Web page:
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Fall Out Boy’s short but sweet acoustic set at Hippodrome Kingston

By Melissa Moody Jan 18, 2018
Fall Out Boy's lead singer Patrick Stump captivated the crowd. Photo: Jez Pennington


For a gig that sold out in 10 seconds, the short but sweet 25-minute acoustic set in a tightly-packed Hippodrome Kingston on January 12 2018 didn’t disappoint fans of Fall Out Boy.

After the release of their new album, M A N I A , was postponed for three months because they didn’t want to rush it, the band started with its most recent single. From the way the crowd screamed in response to the first note, it was the best choice they could have made. HOLD ME TIGHT OR DON’T promised the new sound that would distance the band from the days of thick eyeliner and ripped jeans.  For a band who constantly have questions about the genre they belong in, not only did this taste of the album showcase the power that lead singer, Patrick Stump, holds in his voice, but also it kept the crowd in suspense for what it was going to bring to Fall Out Boy’s already complicated identity.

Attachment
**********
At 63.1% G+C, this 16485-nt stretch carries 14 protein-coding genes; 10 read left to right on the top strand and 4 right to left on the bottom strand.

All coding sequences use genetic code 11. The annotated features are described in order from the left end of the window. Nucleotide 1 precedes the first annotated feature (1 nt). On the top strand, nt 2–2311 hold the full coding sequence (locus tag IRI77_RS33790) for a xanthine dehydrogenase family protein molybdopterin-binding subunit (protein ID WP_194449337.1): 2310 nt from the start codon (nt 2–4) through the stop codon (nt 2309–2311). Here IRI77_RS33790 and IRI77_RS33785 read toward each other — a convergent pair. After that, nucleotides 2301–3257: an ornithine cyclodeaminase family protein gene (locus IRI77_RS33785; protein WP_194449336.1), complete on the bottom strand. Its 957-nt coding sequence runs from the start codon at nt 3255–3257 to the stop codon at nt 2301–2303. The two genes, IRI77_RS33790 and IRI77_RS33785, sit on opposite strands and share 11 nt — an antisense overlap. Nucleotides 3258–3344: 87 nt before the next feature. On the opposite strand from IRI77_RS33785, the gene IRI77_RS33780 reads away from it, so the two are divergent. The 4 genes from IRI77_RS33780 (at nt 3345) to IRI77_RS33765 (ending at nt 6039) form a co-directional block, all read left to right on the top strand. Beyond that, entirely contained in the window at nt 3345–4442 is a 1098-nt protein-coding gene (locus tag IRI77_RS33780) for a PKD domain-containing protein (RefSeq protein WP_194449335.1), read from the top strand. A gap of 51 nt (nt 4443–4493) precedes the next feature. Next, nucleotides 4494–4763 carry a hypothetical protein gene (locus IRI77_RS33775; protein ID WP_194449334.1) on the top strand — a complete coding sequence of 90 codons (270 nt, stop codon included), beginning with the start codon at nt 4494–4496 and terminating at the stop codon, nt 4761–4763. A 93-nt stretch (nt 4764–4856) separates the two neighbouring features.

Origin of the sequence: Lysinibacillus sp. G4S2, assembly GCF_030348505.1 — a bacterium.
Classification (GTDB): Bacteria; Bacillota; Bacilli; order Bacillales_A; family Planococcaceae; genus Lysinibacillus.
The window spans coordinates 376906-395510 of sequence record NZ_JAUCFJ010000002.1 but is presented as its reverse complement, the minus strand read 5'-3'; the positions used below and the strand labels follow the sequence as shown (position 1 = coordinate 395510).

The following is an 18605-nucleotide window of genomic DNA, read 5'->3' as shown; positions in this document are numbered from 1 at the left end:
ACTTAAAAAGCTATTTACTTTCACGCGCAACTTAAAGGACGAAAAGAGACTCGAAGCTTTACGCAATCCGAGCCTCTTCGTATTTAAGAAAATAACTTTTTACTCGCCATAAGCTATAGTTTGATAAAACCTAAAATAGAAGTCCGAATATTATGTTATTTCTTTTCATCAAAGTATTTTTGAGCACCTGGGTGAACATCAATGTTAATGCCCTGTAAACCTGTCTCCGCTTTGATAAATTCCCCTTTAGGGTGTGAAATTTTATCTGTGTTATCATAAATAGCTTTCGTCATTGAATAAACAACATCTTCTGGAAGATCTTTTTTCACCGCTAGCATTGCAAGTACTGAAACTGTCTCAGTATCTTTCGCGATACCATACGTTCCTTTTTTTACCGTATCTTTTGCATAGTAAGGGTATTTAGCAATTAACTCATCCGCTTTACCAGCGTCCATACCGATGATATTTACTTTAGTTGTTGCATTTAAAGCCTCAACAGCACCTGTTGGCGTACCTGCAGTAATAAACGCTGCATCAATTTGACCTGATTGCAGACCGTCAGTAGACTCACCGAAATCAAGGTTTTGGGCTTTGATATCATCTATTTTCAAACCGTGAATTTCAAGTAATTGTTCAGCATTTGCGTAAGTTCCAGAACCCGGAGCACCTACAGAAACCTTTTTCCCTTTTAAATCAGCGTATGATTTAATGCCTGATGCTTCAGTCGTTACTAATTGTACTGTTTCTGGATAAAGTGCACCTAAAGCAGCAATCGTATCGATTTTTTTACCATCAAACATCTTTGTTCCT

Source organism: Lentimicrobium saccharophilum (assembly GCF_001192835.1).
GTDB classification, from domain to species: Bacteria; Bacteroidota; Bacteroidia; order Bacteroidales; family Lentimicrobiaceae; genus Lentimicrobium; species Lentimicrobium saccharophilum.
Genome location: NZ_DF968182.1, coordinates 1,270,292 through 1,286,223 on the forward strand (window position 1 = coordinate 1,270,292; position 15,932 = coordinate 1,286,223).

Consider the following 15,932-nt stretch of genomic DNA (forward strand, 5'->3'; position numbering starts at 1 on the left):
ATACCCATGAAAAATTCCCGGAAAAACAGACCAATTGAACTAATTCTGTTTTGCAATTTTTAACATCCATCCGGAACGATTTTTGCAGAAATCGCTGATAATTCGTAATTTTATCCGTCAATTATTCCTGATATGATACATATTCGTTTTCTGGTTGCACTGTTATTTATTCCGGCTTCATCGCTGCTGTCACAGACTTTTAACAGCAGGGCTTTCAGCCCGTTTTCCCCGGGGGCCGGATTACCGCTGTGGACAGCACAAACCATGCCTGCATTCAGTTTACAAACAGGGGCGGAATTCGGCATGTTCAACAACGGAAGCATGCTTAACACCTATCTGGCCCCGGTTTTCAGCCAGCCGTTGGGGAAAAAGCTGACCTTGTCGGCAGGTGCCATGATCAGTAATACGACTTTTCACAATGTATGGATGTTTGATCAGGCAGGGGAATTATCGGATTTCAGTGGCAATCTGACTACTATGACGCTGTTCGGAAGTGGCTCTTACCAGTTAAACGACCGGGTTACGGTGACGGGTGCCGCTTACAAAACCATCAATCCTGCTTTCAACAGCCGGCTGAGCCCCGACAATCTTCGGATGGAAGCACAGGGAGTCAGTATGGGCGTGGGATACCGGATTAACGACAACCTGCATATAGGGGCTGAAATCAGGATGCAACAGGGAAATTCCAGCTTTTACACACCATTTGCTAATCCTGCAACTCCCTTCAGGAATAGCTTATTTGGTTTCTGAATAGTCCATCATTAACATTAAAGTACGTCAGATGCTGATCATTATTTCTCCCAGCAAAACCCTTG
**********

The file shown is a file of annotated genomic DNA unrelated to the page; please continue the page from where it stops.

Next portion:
“Our manager asked if we wanted to play a small acoustic in-store, I thought it would be like 10 people,” laughed bassist Pete Wentz as he looked onto the 1400 fans lucky enough to buy a ticket in the 10 seconds they took to sell out on the Wednesday before the show.

With each song, the Chicago band’s pop-punk era came flooding back. It was as if the crowd had been transported back to 2005.  Sugar We’re Going Down and Thnks fr th mmrs needed no introduction and allowed both the quartet and the fans to feel the nostalgia  of a time when the  ‘emo’ band was something they could have been proud to have been labelled as.

The chords of Uma Thurman, a fan favourite from their previous album, American Beauty/American Psycho, brought the mood back up to date. The acoustic version gave the song what can only be described as a groovy twang that was infectious enough to move everyone’s hips.

In the short time they had, Fall Out Boy managed to give their fans a snapshot of their musical journey. Finishing with centuries left the audience gasping for more; however, by the band’s own admission, these were the only songs they knew how to play acoustically.

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